Santa Clara County Announces Positive Test for COVID-19
Date: February 28, 2020
Contact: Corey Egel | 916.440.7259 | CDPHpress@cdph.ca.gov
State and Local Public Health Officials are already on the ground
tracing contacts and providing testing for this case
Also today, additional COVID-19 testing kits arrived at state public health laboratories as the CDC committed to send even more to state
Federal government announces Fairview Developmental Center no longer under immediate consideration as an isolation site
SACRAMENTO – Today, local health officials in Santa Clara County announced an individual tested positive for COVID-19.
The individual had no known exposure to the virus through travel or close contact with a known infected individual, making it the second possible instance of COVID-19 community transmission in California. Earlier today the California Department of Public Health announced that CDC test kits used to detect COVID-19 had arrived in California.
The CDC committed to the state today to send more kits to California -- enough to conduct more than 1,000 tests.
"This is a fluid situation but we have plans and protocols in place for public health events like this to protect the health and safety of Californians and the state's visitors. We are actively working with the CDC, with local governments, health facilities, and health care providers across the state to respond as new cases are identified," said Dr. Sonia Angell, Director of the California Department of Public Health and State Health Officer.
As in any public health emergency, the California Department of Public Health's Medical and Health Coordination Center has been actively coordinating response efforts across the state and preparing for possible community transmission. California continues to prepare and respond in coordination with federal and local partners.
This could be the second known instance of person-to-person transmission in the general public in the United States. Yesterday, the California Department of Public Health announced a possible first case of person-to-person transmission of COVID-19 in California in the general public.
Previously known instances of person-to-person transmission in the United States include one instance in Chicago, Illinois, and one in San Benito County, California. Both cases were after close, prolonged interaction with a family member who returned from Wuhan, China and had tested positive for COVID-19, the disease caused by novel coronavirus. As of today, including this case, California has had seven travel-related cases, one close contact case, and now two possible community transmissions.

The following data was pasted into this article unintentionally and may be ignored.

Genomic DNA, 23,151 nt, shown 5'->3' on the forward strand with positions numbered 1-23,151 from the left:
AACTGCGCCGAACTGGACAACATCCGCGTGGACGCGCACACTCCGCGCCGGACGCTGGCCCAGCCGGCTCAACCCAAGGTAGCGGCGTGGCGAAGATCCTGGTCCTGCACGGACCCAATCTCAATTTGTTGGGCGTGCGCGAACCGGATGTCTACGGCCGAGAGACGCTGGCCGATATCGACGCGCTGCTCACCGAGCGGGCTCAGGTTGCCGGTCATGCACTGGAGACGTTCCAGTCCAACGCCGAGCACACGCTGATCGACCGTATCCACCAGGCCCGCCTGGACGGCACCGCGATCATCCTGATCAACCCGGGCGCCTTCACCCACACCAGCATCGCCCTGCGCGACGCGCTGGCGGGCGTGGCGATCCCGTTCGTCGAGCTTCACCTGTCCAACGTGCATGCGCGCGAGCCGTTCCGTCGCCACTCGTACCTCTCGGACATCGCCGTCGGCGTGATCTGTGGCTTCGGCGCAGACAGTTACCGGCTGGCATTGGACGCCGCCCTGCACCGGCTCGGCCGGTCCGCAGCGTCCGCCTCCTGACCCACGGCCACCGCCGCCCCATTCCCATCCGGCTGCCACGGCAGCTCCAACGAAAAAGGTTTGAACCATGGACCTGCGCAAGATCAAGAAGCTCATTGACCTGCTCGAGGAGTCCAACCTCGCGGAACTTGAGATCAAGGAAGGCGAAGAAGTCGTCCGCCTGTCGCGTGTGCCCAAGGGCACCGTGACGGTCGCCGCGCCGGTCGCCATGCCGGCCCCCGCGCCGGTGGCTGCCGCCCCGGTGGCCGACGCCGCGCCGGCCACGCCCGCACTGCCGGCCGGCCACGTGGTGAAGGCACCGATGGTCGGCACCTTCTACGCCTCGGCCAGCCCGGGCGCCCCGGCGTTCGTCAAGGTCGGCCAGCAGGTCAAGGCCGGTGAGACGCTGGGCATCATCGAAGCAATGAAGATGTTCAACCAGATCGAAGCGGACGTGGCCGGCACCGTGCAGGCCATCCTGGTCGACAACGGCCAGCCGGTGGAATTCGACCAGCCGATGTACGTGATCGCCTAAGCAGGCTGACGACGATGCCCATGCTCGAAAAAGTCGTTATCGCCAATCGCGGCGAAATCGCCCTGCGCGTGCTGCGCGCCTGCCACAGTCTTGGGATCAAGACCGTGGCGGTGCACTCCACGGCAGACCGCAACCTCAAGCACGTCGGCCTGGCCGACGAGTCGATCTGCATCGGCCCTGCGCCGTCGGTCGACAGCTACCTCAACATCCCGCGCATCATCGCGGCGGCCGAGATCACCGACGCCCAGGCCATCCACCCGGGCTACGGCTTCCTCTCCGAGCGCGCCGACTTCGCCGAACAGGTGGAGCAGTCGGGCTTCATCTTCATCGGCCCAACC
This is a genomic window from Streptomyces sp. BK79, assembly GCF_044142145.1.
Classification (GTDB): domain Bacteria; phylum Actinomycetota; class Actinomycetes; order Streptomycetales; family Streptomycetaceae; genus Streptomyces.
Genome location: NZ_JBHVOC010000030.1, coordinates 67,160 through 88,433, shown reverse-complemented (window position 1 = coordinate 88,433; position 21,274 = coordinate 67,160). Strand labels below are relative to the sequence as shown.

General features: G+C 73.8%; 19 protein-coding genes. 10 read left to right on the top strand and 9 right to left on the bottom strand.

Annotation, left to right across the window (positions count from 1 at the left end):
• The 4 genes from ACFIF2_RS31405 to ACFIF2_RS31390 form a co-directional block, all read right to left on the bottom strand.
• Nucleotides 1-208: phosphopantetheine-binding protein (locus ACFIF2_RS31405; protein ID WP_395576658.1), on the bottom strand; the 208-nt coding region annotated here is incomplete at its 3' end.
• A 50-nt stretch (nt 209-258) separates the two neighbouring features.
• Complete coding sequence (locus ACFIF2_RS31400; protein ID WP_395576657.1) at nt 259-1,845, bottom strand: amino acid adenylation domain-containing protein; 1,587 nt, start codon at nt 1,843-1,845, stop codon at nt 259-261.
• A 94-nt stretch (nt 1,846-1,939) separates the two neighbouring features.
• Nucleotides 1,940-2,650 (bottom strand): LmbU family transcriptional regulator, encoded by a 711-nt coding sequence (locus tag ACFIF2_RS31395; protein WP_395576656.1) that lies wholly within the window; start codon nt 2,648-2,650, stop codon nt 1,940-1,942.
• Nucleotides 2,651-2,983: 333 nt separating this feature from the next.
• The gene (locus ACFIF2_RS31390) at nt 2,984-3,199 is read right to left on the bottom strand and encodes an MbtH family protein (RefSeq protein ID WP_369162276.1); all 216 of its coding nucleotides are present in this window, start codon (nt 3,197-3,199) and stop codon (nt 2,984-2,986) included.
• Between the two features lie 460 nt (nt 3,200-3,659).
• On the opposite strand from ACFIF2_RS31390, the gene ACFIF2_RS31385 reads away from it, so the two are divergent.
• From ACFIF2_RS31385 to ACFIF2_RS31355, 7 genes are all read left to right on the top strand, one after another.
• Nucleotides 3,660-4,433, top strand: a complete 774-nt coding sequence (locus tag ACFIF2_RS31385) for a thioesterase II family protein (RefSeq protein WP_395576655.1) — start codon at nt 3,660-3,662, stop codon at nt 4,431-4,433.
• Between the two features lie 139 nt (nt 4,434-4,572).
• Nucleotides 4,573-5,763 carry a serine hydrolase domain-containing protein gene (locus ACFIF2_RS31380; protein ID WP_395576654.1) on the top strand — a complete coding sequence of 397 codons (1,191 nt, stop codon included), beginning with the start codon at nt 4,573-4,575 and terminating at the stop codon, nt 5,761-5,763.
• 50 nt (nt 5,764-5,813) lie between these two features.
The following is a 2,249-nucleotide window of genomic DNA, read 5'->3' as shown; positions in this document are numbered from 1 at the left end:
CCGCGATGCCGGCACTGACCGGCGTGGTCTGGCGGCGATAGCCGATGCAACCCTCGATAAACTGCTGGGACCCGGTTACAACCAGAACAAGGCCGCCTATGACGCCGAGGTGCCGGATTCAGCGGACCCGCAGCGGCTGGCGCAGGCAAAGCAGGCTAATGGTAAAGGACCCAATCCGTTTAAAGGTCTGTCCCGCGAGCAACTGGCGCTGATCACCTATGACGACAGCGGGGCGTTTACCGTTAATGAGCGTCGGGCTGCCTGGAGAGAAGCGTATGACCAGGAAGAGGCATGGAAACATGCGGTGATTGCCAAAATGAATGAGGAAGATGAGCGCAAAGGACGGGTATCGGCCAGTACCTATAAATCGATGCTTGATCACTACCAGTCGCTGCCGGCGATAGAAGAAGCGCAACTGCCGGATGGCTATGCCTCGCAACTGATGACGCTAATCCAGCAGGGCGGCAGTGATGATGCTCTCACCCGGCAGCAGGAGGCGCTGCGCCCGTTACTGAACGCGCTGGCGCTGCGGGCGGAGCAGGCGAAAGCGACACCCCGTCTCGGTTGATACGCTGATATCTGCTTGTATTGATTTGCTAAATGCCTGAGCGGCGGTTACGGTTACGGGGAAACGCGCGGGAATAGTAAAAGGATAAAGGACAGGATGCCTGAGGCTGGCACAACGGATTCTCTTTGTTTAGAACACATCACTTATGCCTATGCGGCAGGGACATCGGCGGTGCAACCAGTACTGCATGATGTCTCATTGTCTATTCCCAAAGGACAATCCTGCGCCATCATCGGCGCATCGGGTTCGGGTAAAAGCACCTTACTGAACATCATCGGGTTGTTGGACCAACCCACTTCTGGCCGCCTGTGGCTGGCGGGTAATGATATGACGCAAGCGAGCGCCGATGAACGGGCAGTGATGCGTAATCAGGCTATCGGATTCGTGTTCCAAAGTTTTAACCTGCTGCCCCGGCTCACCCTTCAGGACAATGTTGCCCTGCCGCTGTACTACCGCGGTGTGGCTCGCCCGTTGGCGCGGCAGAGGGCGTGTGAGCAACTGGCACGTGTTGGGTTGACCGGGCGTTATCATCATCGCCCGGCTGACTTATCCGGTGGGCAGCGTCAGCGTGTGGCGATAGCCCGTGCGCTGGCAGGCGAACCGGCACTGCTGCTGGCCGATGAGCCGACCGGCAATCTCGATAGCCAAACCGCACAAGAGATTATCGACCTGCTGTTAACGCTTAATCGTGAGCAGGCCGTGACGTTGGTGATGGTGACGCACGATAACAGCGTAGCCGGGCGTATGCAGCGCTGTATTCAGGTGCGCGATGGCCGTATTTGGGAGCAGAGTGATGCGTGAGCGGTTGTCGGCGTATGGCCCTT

As with any virus, especially during the flu season, the Public Health Department reminds you there are a number of steps you can take to protect your health and those around you:
- Washing hands with soap and water.
- Avoiding touching eyes, nose or mouth with unwashed hands.
- Avoiding close contact with people who are sick are all ways to reduce the risk of infection with a number of different viruses.
- Staying away from work, school or other people if you become sick with respiratory symptoms like fever and cough.
The California Department of Public Health will not be providing additional information about this patient due to patient confidentiality.
Fairview Developmental Center
Also, today, the federal government informed the state that it has determined it does not need to use the Fairview Development Center site for the isolation of passengers from the Diamond Princess Cruise ship given the imminent end of the isolation for those passengers and the small number of persons who ended up testing positive for COVID-19.
The initial estimates the CDC had provided were that as many as 50% of the passengers would test positive within the isolation period but the actual results have been substantially lower, changing current needs for isolation. The temporary restraining order prevented Fairview from being available at a time when it was critically needed.
Having people who are not sick occupying available hospital beds placed a burden on the health care system and limits critical access for patients in a time of great need.